victim by burning a copy of the statutes in the
bonfire. There were some fine speeches made
on the occasion, and all seemed highly pleased
and delighted to think we were forever rid of
the odious laws, forced ou us by Border Ruf
fian rule and outrage.
After the bonfire we proceeded to form a
Keystone Club, all for fun. The Governor,
who was born iu Montgomery Co., joined us—
we made liira President—and had a good time
for an hour or two, when we adjourned among
the small hours, all well pleased with ourselves
aud the rest of mankind.
1 will send you a copy of the Constitutional
Convention Bill passed bv the Legislature :
this one has the signature of the Governor, so
we will see if the President will try to keep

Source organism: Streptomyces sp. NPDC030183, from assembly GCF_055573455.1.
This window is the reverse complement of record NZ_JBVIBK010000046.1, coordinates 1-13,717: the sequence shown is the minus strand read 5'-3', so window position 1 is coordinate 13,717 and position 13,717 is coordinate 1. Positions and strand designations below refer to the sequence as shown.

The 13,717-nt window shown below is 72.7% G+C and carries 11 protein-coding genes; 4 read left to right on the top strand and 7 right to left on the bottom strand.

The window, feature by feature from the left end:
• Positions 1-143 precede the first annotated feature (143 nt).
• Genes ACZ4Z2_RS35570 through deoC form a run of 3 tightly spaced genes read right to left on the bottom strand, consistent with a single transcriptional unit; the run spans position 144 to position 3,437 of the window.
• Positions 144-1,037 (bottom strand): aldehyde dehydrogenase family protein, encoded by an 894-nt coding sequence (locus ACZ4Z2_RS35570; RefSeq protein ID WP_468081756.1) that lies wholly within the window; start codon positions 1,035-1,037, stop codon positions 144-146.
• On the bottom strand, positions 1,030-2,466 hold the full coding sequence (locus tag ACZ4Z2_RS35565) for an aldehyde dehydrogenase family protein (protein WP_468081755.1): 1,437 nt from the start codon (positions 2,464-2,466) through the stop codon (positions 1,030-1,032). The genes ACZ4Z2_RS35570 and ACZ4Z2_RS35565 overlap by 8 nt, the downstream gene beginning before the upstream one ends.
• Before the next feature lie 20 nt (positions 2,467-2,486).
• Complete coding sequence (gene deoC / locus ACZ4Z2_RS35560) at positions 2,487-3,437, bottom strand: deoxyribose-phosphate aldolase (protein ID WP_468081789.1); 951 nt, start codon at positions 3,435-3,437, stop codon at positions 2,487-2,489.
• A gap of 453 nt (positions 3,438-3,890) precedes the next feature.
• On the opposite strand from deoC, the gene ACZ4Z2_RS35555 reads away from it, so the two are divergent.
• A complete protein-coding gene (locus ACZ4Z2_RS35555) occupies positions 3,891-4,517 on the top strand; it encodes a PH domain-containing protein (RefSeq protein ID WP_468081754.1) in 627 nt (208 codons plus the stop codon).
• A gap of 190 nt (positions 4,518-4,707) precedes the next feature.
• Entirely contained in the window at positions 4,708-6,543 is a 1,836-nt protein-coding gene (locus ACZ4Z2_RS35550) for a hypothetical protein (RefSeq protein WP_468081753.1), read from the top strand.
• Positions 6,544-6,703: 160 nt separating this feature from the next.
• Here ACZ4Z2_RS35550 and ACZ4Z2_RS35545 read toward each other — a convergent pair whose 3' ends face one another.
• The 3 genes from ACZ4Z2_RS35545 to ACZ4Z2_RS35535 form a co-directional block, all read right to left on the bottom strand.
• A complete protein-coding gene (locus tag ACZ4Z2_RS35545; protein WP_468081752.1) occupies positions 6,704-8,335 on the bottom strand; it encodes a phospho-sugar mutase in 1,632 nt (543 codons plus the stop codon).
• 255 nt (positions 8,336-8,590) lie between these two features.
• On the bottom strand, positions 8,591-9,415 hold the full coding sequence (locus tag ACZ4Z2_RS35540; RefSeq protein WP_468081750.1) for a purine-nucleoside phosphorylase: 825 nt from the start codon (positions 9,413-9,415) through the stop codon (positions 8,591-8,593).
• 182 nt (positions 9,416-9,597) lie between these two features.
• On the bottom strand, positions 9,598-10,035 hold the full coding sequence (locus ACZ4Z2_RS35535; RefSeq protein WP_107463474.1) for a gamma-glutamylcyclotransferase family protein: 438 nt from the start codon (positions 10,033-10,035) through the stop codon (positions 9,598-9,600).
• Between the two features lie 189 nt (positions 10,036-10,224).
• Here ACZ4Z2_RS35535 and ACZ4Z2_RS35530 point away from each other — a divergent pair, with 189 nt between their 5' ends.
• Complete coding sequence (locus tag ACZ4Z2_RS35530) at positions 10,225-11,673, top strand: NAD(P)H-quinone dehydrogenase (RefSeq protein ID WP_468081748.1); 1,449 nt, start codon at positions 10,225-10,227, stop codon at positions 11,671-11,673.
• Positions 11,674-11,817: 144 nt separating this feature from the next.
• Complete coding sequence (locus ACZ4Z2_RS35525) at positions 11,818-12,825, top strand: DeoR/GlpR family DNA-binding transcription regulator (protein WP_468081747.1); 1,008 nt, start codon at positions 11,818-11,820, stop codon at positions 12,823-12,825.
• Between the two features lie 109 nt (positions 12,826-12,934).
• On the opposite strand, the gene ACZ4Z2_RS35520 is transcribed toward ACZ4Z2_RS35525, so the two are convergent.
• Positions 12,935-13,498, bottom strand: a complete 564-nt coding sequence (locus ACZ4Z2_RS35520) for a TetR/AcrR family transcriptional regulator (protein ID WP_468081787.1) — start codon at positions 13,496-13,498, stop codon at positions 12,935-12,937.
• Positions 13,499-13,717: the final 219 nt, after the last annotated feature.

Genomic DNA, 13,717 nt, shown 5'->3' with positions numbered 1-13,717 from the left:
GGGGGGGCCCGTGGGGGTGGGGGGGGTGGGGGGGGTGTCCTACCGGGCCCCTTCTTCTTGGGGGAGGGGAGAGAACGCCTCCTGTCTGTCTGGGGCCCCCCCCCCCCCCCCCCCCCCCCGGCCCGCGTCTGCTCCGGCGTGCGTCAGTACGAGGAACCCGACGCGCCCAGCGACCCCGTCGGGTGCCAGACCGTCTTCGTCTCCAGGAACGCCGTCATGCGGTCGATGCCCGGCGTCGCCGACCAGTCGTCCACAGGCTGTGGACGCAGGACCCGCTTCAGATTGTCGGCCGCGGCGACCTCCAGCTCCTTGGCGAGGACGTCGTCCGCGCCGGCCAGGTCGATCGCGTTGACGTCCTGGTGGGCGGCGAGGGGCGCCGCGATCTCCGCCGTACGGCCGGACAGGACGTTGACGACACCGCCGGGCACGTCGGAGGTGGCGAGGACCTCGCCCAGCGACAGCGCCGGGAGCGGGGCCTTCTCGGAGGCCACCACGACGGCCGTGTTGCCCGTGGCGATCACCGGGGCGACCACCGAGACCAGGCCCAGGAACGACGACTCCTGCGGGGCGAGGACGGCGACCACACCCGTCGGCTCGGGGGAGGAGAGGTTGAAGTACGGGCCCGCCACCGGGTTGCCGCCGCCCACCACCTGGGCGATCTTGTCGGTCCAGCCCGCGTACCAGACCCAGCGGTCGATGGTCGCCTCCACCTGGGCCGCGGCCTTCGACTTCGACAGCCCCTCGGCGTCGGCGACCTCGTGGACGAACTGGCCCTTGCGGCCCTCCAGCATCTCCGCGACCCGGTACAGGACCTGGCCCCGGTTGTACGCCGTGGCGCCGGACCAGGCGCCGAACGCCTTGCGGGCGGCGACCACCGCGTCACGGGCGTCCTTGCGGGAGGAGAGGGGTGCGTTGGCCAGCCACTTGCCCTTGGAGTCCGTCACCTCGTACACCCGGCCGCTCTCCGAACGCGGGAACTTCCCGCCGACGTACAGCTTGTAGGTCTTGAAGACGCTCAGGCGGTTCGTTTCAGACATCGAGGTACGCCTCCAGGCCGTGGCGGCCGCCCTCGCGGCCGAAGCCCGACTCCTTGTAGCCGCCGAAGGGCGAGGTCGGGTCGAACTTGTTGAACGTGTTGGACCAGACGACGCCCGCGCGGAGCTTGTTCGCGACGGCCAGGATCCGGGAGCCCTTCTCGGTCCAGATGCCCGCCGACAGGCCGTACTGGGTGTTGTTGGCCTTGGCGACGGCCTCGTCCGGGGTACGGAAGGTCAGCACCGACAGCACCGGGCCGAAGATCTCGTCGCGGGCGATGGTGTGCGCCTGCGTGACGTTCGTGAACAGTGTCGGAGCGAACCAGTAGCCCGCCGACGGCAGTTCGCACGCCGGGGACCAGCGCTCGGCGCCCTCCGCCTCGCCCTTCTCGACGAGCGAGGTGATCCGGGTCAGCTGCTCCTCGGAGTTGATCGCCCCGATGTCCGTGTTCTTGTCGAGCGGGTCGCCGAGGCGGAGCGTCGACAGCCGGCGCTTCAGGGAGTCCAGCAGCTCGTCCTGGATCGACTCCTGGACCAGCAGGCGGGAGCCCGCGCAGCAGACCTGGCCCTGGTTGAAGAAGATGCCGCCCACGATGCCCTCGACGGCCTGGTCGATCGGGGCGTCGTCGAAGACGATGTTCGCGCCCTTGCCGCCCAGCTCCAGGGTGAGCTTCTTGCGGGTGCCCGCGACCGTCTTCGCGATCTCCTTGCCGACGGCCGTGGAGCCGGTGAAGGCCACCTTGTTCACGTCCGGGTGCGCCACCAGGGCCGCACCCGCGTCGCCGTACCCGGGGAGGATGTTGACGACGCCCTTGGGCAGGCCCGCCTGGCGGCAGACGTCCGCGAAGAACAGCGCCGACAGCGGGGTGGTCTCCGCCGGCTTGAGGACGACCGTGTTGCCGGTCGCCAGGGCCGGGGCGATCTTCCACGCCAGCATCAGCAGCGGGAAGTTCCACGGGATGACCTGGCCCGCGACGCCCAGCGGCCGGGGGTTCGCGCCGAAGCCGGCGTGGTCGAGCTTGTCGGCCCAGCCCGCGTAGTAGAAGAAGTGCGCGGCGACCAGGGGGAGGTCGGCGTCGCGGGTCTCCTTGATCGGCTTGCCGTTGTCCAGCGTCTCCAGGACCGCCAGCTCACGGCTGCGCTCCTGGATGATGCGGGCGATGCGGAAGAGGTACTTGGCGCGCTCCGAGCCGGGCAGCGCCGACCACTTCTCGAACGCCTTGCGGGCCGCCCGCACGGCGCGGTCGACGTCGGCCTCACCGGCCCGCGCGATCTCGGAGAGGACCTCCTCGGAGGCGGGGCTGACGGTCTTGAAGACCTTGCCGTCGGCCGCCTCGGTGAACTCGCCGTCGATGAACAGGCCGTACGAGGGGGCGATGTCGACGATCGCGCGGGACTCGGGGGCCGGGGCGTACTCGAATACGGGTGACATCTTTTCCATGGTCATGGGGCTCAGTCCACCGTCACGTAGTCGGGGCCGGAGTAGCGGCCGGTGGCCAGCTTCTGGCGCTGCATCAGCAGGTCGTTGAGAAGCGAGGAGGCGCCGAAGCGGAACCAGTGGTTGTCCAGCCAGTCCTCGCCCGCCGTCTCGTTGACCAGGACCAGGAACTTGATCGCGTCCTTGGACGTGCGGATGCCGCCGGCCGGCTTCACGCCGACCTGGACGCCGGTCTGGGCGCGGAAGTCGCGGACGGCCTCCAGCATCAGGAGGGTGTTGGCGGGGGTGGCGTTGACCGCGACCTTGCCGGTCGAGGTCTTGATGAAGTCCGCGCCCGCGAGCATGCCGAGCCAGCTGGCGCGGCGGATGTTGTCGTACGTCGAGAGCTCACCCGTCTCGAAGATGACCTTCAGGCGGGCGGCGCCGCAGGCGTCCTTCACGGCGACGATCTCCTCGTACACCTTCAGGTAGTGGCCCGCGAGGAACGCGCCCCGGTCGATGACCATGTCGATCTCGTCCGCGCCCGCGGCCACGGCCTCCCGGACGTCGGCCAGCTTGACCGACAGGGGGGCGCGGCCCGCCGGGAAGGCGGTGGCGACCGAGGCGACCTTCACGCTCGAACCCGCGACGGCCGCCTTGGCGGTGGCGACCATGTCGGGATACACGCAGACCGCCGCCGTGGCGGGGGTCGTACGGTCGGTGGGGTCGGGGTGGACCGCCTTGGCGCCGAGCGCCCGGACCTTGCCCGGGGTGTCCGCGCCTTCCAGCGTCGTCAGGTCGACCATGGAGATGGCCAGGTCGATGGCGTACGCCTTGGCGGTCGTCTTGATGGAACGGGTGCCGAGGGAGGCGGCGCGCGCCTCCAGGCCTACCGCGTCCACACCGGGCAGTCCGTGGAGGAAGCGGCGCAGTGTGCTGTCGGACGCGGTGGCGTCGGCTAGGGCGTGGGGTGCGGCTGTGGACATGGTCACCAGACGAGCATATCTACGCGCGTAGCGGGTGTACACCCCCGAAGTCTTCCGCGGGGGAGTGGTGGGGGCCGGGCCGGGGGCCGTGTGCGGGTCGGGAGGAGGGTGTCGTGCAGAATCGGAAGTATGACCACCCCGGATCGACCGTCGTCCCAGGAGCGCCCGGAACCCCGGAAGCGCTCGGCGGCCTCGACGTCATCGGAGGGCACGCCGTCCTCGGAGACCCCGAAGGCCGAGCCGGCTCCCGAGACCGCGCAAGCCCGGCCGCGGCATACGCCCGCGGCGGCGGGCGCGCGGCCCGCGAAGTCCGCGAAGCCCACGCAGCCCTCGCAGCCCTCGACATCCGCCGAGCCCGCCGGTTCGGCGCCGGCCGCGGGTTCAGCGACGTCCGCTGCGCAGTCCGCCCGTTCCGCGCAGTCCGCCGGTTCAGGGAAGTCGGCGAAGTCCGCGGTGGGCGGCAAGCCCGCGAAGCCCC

u> out of the Union after we get this Consti
tution before Congress.
We have been having considerable trouble
in the southcru part of the Territory, occasion
ed by a band of out-laws. You have heard
and seen many statements in the papers about
it, all highly colored. 1 know this from the
fact I have beeu on the Grand Jury for the
two weeks past, enquiring into all the troubles
in that part of the Territory for the last two
years. Formerly the trouble was brought
about by the Pro-slavery oppressors—this last
was through a band of desperate out-laws, not
fit to live iu any community. Finally the Leg
islature concluded to pass a general amnesty
for all political offences committed in the south
ern portion of the Territory, up to February
11, 1859. The Governor signed the bill, so
all they have to do, is to form themselves into
a committee of one to carry out the laws, and
peace will reign instead of war and murder.
We have had a remarkably mild winter, no
snow, nor ice until now, people are cutting ice
to-day about four inches thick—afraid to wait
a day for fear there will he none left if they
There have been men coming in nearly eve
ry week, all winter, from the gold region, all
confirm the report of gold extending over a